2. Nutrition: The Bad Old Paradigm of nutrition says that obese people just have poor impulse control, that weight is a simple matter of calories in vs. calories out, and that all calories are equally good except fat, which for some inexplicable reason is the Devil. Anybody who’s read a few good books about nutrition science knows that the Bad Old Paradigm is woefully inadequate. I read a few of those books and became convinced that I was right and scientific consensus was wrong.

Unfortunately, this whole issue exploded when Gary Taubes published Good Calories, Bad Calories, which as best I can tell combined the first publicly available good critique of the Bad Old Paradigm with a flawed and basically false attempt at a new paradigm. There were lots of confused attacks against Taubes’ bad information which did collateral damage to his good information, and lots of confused defenses of his good information which inadvertently shielded his bad information from criticism. I previously focused on defend the good parts, but recently shifted more towards criticizing the bad parts.

After reading some more good books here (one of which I hope to review soon), my impression is that most nutrition scientists don’t believe in the Bad Old Paradigm and haven’t for a while. At the very least, most of them seem to believe in the lipostat and think it’s important, which is my proxy for “basically has their heart in the right place”. Insofar as the Bad Old Paradigm continues to be popular wisdom, it’s because of the diet industry, the government, social inertia, and nobody really having a good new paradigm to replace it with. I’m gradually seeing popular wisdom shift, and nutrition scientists themselves seem to be helping this process rather than hurting it.

Maybe somebody in this area has discovered the new paradigm and is a maverick being persecuted by hidebound reactionaries. But it isn’t Gary Taubes. And it certainly isn’t me.

3. Social-Justice-Related Issues: Another narrative I used to believe was that a lot of sketchy ideas were being flattered because they spoke to left-leading academics’ biases in favor of social justice. Implicit association tests, stereotype threat, the idea of zero meaningful psychological differences between men and women, et cetera.

When I started worrying about implicit association tests, I thought I was defying some kind of broad scientific consensus. But the meta-analyses showing the Implicit Association Test didn’t do what people thought had been around since 2009 and have only gotten more numerous since then, with broad media coverage. Problems with stereotype threat research are getting mainstream coverage and even airtime on NPR.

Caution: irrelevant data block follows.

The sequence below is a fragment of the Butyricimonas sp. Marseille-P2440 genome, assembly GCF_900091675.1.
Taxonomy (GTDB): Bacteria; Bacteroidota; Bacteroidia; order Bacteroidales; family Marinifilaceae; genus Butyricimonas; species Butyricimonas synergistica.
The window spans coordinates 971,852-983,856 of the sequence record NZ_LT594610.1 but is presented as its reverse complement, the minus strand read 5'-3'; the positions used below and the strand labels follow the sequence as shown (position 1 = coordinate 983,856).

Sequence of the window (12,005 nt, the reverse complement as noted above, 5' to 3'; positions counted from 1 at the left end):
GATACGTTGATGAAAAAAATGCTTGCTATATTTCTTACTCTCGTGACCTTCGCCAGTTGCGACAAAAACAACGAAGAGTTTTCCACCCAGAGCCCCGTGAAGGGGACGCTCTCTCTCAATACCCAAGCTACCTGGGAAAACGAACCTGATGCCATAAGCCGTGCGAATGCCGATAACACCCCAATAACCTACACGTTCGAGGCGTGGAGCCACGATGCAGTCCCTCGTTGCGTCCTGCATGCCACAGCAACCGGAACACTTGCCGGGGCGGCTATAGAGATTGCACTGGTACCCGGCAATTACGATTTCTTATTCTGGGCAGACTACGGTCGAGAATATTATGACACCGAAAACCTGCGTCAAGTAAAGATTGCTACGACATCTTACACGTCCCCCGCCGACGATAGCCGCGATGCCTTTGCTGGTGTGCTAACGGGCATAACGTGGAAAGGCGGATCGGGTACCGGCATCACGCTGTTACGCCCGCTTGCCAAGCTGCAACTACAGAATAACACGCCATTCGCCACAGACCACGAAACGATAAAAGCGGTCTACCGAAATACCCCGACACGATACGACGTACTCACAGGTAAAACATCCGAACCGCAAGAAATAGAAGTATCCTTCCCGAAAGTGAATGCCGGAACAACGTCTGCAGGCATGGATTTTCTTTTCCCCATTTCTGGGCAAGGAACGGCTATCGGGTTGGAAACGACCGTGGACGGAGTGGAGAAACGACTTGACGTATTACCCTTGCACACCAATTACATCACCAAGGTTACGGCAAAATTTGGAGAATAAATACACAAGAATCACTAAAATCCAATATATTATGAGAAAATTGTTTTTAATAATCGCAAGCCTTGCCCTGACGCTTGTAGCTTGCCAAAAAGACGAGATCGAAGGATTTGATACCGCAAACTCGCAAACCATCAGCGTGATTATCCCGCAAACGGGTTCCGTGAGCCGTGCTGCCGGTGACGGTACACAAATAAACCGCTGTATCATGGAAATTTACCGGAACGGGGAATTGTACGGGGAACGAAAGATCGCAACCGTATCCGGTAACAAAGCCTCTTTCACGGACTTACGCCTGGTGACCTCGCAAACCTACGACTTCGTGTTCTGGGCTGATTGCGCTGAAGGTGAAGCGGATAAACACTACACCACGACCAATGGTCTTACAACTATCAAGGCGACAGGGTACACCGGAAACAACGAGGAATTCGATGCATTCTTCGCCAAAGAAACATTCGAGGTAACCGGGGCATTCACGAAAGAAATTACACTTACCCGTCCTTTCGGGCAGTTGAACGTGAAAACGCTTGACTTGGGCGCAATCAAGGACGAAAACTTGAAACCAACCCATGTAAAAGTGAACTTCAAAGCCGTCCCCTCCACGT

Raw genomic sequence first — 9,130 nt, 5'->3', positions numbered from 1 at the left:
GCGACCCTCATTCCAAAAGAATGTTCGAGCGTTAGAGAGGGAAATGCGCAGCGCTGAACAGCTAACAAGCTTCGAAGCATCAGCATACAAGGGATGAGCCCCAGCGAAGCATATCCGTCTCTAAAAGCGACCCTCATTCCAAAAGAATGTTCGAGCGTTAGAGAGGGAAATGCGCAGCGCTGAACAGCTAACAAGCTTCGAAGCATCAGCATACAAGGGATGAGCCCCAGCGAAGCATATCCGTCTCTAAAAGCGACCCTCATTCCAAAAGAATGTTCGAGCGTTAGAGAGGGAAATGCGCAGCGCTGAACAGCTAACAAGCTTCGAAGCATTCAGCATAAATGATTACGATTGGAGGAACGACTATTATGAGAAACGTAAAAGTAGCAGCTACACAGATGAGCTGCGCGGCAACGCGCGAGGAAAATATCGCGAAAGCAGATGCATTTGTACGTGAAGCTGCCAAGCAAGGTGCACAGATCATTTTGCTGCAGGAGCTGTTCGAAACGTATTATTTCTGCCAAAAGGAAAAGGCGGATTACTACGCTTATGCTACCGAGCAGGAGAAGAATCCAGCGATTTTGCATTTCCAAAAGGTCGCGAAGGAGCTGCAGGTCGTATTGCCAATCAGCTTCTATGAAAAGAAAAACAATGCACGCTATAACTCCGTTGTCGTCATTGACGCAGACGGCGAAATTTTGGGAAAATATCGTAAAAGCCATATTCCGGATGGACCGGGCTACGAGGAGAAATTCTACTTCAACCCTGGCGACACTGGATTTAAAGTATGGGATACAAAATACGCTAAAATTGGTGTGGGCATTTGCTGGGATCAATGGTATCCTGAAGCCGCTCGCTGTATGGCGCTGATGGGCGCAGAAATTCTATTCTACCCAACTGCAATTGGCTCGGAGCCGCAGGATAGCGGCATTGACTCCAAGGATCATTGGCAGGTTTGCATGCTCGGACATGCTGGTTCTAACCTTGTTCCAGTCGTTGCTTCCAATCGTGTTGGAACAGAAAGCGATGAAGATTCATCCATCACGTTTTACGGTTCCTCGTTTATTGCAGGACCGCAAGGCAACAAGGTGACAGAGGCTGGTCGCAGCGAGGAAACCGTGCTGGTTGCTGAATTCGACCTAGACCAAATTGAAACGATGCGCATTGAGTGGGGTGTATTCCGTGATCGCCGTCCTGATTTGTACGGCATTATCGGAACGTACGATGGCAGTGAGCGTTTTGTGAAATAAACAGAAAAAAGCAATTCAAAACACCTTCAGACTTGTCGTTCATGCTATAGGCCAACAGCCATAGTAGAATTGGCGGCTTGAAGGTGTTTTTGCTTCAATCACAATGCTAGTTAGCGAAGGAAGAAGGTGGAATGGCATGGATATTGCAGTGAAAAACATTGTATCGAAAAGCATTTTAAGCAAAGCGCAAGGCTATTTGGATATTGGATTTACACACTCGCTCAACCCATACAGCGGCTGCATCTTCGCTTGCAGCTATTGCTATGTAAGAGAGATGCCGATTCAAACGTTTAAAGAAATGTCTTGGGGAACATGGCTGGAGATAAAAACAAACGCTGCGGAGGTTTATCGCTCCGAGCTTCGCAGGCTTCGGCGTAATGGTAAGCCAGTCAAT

The problem here is that there was no equivalent of the Nature poll on the replication crisis, so I didn’t realize any of this was happening until just recently. For example, in 2016 this Voxsplainer made it sound like there was a monolithic consensus in favor of Implicit Association Tests that no sane person had ever disagreed with, even though by that point there were already several big meta-analyses finding they weren’t practically useful. The correct conclusion isn’t that this is really what scientific consensus thinks. The correct conclusion is that Vox shouldn’t be trusted about any science more complicated than the wedge vs. inclined plane. Once I realized that there was all this intelligent analysis going on that I’d never heard about, my claim to be boldly defying the scientific consensus evaporated.

Yes, Cordelia Fine is still around and is still writing books arguing against gender differences. But she’s starting to sound really defensive, basically the literary equivalent of “I know I’m going to be downvoted to hell for this, but…”. Meanwhile, other scientists are doing a good job pointing out the flaws in her books and conducting studies like this biggest-ever look at male vs. female brain differences, this magisterial look at personality differences, et cetera – not to mention great and widely-accepted work on how intersex people take on more characteristics of their hormonal than their social gender (honestly, we should probably thank transgender people for making this field socially acceptable again). People talk a lot about how Larry Summers was fired from Harvard for talking about male vs. female differences, but Steven Pinker did a whole debate on this and remains a Harvard professor.